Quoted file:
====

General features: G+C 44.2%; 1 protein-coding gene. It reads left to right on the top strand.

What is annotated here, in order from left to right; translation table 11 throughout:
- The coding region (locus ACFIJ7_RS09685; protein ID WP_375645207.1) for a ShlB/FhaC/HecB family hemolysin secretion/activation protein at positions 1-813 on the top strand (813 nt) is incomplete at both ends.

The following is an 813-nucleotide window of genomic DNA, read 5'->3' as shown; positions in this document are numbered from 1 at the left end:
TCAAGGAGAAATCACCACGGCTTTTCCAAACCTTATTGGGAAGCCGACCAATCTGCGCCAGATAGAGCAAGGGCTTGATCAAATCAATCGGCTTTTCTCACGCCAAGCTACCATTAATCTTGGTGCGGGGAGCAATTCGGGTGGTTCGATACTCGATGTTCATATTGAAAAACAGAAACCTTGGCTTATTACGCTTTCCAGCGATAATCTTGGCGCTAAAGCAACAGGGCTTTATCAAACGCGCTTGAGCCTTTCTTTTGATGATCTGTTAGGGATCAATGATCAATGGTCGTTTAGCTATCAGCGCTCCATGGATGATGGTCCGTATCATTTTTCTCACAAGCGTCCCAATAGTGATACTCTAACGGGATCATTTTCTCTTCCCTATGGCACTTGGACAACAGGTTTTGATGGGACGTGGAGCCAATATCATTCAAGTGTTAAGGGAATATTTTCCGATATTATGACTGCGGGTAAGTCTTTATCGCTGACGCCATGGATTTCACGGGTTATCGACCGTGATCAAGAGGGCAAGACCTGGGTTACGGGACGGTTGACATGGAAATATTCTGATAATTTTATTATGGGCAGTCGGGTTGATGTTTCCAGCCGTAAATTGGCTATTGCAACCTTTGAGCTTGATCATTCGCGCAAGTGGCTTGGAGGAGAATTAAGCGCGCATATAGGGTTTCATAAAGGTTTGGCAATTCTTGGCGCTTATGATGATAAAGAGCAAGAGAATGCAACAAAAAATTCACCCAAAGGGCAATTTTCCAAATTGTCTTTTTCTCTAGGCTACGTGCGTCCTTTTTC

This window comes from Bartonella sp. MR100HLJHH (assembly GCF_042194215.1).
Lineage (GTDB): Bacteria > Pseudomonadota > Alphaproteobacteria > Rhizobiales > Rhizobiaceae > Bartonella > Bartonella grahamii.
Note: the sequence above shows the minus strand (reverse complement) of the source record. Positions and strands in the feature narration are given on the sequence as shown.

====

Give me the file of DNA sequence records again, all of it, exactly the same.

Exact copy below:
General features: G+C 44.2%; 1 protein-coding gene. It reads left to right on the top strand.

What is annotated here, in order from left to right; translation table 11 throughout:
- The coding region (locus ACFIJ7_RS09685; protein ID WP_375645207.1) for a ShlB/FhaC/HecB family hemolysin secretion/activation protein at positions 1-813 on the top strand (813 nt) is incomplete at both ends.

The following is an 813-nucleotide window of genomic DNA, read 5'->3' as shown; positions in this document are numbered from 1 at the left end:
TCAAGGAGAAATCACCACGGCTTTTCCAAACCTTATTGGGAAGCCGACCAATCTGCGCCAGATAGAGCAAGGGCTTGATCAAATCAATCGGCTTTTCTCACGCCAAGCTACCATTAATCTTGGTGCGGGGAGCAATTCGGGTGGTTCGATACTCGATGTTCATATTGAAAAACAGAAACCTTGGCTTATTACGCTTTCCAGCGATAATCTTGGCGCTAAAGCAACAGGGCTTTATCAAACGCGCTTGAGCCTTTCTTTTGATGATCTGTTAGGGATCAATGATCAATGGTCGTTTAGCTATCAGCGCTCCATGGATGATGGTCCGTATCATTTTTCTCACAAGCGTCCCAATAGTGATACTCTAACGGGATCATTTTCTCTTCCCTATGGCACTTGGACAACAGGTTTTGATGGGACGTGGAGCCAATATCATTCAAGTGTTAAGGGAATATTTTCCGATATTATGACTGCGGGTAAGTCTTTATCGCTGACGCCATGGATTTCACGGGTTATCGACCGTGATCAAGAGGGCAAGACCTGGGTTACGGGACGGTTGACATGGAAATATTCTGATAATTTTATTATGGGCAGTCGGGTTGATGTTTCCAGCCGTAAATTGGCTATTGCAACCTTTGAGCTTGATCATTCGCGCAAGTGGCTTGGAGGAGAATTAAGCGCGCATATAGGGTTTCATAAAGGTTTGGCAATTCTTGGCGCTTATGATGATAAAGAGCAAGAGAATGCAACAAAAAATTCACCCAAAGGGCAATTTTCCAAATTGTCTTTTTCTCTAGGCTACGTGCGTCCTTTTTC

This window comes from Bartonella sp. MR100HLJHH (assembly GCF_042194215.1).
Lineage (GTDB): Bacteria > Pseudomonadota > Alphaproteobacteria > Rhizobiales > Rhizobiaceae > Bartonella > Bartonella grahamii.
Note: the sequence above shows the minus strand (reverse complement) of the source record. Positions and strands in the feature narration are given on the sequence as shown.